The game is designed to help you reach your goals. To-do list items are broken down into three categories: Habits, Dailies, and To-Dos. Habits are things you want to do more often (or stop doing) but not necessarily on a regular schedule. Dailies have a regular, predictable schedule and you expect yourself to do them on the days you’re supposed to do them. You can edit dailies to be every day up, every other day, or weekly. Monthly task options are in development. To-do list items are one time or rare tasks.

Pick a couple of things you regularly do daily to be your daily tasks (you want to reward yourself for things you’re already doing, of course) and then a thing or two you want to be doing daily, but aren’t quite achieving. (The Tavern on the social tab has lots of cool challenges. See below to access it) Then pick a couple of habits you’d like to gain or lose, and add your “one time” tasks to the to do list. If you want to get fancy, assign checklists, due dates, and difficulty factors to the tasks. On the habits, choose whether doing them earns you points, loses you points, or loses if you go in one direction and gains if you go in the other.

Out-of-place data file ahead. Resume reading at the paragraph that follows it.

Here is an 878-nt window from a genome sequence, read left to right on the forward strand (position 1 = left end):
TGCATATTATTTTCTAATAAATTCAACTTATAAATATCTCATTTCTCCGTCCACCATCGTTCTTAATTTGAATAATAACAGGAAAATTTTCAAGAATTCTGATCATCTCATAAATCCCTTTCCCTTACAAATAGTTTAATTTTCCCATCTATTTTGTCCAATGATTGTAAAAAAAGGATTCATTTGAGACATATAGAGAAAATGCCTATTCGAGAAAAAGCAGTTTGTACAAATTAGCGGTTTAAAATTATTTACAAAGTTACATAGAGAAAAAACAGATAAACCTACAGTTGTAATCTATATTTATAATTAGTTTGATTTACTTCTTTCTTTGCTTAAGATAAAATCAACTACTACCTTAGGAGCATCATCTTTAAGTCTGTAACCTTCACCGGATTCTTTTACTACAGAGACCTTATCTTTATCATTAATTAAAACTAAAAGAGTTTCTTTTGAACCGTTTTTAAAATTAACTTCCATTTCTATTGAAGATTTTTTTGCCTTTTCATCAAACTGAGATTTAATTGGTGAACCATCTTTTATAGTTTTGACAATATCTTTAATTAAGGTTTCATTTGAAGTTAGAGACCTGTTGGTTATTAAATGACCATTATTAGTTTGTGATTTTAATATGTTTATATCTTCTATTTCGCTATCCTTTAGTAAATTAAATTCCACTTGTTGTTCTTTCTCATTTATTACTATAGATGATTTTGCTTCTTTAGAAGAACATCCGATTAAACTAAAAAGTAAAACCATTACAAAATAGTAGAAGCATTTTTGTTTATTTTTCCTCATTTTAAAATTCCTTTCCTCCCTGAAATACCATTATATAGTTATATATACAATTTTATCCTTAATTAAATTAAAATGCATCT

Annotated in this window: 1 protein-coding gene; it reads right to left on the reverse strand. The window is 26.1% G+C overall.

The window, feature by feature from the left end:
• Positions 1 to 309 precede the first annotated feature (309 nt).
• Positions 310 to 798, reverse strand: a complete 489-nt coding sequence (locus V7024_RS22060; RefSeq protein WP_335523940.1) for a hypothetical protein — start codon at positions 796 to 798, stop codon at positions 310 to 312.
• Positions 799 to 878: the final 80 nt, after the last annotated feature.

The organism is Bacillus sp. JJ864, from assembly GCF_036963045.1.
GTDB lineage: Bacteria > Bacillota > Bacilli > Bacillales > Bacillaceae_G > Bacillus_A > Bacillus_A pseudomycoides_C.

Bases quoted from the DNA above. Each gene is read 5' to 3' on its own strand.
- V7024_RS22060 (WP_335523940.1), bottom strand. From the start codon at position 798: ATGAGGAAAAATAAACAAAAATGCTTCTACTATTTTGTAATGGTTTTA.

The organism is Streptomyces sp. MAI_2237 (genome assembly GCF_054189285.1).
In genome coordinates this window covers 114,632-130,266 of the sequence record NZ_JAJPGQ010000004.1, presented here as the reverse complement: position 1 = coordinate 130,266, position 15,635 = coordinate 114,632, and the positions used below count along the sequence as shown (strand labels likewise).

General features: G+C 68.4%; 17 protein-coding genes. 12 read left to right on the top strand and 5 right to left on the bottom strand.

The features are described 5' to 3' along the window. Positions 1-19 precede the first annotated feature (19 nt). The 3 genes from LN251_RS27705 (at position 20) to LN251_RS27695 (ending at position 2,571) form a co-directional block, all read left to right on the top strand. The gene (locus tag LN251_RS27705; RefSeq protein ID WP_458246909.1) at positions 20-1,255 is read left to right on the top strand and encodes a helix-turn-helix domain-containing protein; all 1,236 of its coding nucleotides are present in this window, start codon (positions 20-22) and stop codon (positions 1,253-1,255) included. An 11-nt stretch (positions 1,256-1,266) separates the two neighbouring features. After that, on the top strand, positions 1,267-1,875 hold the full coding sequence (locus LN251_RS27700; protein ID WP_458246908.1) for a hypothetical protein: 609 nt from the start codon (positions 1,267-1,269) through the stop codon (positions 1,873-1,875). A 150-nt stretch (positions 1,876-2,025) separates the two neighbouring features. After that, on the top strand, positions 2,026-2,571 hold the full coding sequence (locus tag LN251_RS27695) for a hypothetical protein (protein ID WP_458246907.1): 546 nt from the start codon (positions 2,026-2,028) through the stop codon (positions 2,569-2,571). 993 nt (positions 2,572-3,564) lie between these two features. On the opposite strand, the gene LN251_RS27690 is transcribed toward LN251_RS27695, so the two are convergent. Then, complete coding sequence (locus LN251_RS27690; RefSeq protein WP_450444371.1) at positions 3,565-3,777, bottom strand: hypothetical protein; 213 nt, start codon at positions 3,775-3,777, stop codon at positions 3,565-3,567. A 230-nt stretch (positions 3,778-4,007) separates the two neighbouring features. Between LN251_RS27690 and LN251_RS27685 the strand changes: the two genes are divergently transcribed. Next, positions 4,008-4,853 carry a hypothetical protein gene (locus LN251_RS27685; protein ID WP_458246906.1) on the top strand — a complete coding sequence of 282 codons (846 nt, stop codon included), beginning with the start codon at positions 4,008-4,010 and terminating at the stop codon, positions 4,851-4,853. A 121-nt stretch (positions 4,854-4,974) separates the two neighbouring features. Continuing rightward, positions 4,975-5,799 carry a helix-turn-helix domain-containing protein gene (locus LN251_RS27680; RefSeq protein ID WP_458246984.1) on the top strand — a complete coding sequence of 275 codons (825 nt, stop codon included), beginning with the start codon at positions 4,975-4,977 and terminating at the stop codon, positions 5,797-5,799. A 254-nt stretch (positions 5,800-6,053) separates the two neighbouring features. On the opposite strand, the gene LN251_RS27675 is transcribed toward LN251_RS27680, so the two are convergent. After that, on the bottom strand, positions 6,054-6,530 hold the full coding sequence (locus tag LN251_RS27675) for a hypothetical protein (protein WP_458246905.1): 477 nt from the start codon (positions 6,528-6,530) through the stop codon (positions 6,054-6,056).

Assign yourself the task of turning on the sign theme, go to the sound settings on the tool bar, turn on the Daniel the Bard theme, and click the little check mark. Hear that? Instant gratification.

Social Stuff:

Next, click on the social tab. Here you will find the Tavern, Parties, Guilds, and Challenges. On the Tavern page you will also find the Inn. When you want to take a day off from tracking your habits, check yourself into the Inn, and none of your dailies will penalize you. If you are in a Party working on a shared goal, however, and in a Boss Fight, you can still lose hit points. So don’t rest in the middle of a Boss Fight (you’d think it’d be obvious!)

After the tavern (which also has helpful FAQs) check out the Party structure (for when you and friends or acquaintances want to tackle a challenge together). If you want, create an “empty” party to quest solo (after level 10)